Take the 2-minute tour ×
Stack Overflow is a question and answer site for professional and enthusiast programmers. It's 100% free, no registration required.

Where is the recommended place to perform property injection into action filter attributes in an ASP.NET web api project? In MVC 3 land, we could set our own implementation for ControllerActionInvoker at the point of resolving our controllers from our IoC container, and override its GetFilters() method to inject components resolved from the container.

Is there a similar place to do this in an ASP.NET Web API project? I have a controller factory that resolves controllers from the container, with the CreateController method as so:

public IHttpController CreateController(HttpControllerContext controllerContext, string controllerName)
{
    var controller = _kernel.Resolve<IHttpController>(controllerName);

    controllerContext.Controller = controller;
    controllerContext.ControllerDescriptor = new HttpControllerDescriptor(_configuration, controllerName, controller.GetType());

    return controllerContext.Controller;
}

I've had a look at HttpControllerDescriptor to see if there is somewhere to do the injection, but I can't see a suitable place. Any pointers in the right direction?

share|improve this question

1 Answer 1

up vote 3 down vote accepted

You need to implement IHttpControllerSelector and register your selector in the (Services property) DefaultServices of the HttpConfiguration.

Or alternatively, to use your own resolver/DI framework, you need to replace the resolver. See here for an example.


You need to Implement your own IFilterProvider. Have a look at the source for ActionDescriptorFilterProvider. This is where you can inject properties.

Here is ActionDescriptorFilterProvider implementation:

    public IEnumerable<FilterInfo> GetFilters(HttpConfiguration configuration, HttpActionDescriptor actionDescriptor)
    {
        if (configuration == null)
        {
            throw Error.ArgumentNull("configuration");
        }

        if (actionDescriptor == null)
        {
            throw Error.ArgumentNull("actionDescriptor");
        }

        IEnumerable<FilterInfo> controllerFilters = actionDescriptor.ControllerDescriptor.GetFilters().Select(instance => new FilterInfo(instance, FilterScope.Controller));
        IEnumerable<FilterInfo> actionFilters = actionDescriptor.GetFilters().Select(instance => new FilterInfo(instance, FilterScope.Action));

        return controllerFilters.Concat(actionFilters);
    }

All you have to do is to use instance lambda parameter and inject properties.

Registration As you have figured out, the filter provider needs to be registered against the HttpConfiguration. Or alternatively, to use your own resolver/DI framework, you need to replace the resolver. See here for an example.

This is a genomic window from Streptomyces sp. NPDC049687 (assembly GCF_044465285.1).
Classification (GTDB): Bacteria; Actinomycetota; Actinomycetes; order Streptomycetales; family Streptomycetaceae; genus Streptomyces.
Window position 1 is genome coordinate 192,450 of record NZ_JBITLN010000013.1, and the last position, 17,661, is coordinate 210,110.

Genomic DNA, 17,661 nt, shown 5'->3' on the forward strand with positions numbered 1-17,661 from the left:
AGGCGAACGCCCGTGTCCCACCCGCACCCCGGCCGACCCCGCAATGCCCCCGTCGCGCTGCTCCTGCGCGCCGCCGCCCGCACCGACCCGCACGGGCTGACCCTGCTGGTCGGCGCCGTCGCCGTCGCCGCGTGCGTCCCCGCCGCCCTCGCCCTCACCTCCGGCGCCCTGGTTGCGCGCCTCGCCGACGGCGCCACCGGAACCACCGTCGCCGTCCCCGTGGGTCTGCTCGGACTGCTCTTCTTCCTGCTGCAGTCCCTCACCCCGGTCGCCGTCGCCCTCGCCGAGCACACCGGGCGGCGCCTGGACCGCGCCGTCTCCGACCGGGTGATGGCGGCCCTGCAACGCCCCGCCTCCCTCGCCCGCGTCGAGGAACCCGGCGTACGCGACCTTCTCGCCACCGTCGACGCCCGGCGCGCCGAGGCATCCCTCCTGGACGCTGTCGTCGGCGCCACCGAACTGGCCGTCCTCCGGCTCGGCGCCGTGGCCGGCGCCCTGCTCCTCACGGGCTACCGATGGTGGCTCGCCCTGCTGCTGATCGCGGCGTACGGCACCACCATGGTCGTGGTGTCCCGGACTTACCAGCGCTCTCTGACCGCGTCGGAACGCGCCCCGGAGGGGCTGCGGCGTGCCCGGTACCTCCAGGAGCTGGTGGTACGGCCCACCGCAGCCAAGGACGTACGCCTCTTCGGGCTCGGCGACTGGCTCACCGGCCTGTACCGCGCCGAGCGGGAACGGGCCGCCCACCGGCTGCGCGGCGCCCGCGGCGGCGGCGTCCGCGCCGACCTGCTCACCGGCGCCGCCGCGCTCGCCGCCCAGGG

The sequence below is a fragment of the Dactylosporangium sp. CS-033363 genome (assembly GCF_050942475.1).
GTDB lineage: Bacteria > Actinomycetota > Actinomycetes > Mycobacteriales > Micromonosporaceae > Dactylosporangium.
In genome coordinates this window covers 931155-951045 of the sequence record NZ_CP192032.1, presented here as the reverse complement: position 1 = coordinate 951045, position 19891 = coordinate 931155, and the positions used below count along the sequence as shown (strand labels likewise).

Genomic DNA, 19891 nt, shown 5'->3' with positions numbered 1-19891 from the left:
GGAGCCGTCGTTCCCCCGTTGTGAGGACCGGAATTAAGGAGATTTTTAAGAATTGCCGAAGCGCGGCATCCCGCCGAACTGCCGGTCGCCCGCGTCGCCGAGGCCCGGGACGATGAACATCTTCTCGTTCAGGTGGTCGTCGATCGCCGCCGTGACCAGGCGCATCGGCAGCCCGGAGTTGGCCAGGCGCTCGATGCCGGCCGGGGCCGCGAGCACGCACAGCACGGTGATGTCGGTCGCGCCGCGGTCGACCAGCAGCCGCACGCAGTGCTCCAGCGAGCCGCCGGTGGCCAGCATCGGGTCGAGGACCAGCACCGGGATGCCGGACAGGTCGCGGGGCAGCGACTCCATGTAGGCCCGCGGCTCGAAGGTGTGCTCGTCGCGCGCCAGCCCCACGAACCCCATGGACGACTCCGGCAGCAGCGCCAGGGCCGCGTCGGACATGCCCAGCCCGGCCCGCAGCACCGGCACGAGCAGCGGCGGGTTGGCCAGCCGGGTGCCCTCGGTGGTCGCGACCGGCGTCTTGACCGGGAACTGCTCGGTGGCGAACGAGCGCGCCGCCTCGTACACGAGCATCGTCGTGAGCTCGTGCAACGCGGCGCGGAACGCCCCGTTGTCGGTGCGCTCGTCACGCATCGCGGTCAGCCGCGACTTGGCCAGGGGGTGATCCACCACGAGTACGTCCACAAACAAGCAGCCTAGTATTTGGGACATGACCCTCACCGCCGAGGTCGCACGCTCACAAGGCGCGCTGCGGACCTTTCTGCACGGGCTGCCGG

share|improve this answer
    
IHttpControllerSelector doesn't help here - the problem isn't to do with resolving controllers correctly (this all works fine), but it's about injecting services into Action Filters. This is how one could do it in MVC - jeremyskinner.co.uk/2008/11/08/… , but Web API is slightly different. –  Russ Cam Apr 10 '12 at 13:56
    
@RussCam yes, misunderstood. Updated. –  Aliostad Apr 10 '12 at 14:15
    
I came to the same result as you :) My IFilterProvider that is registered with the container however never seems to be hit; the Action Filters are running which suggests that the framework is not trying to resolve the IFilterProvider from the container. It's slightly frustrating as the source code on aspnetwebstack.codeplex.com is out of date with the assemblies coming from NuGet! –  Russ Cam Apr 10 '12 at 14:41
    
Get the source and build it. At the end of the day, the final web api is gonna look more like the released source than the released beta installer. Well, at least I will do that. It is also APACHE 2.0 license which should be OK. –  Aliostad Apr 10 '12 at 14:45
    
That last comment was a red herring :) I'd accidently registered the System.Web.Mvc.IFilterProvider and not the System.Web.Http.Filters.IFilterProvider. All seems fine now. If you could update your answer to say that the IFilterProvider should be registered with the container, I'll mark as accepted :) –  Russ Cam Apr 10 '12 at 14:52

Your Answer

 
discard

By posting your answer, you agree to the privacy policy and terms of service.

Not the answer you're looking for? Browse other questions tagged or ask your own question.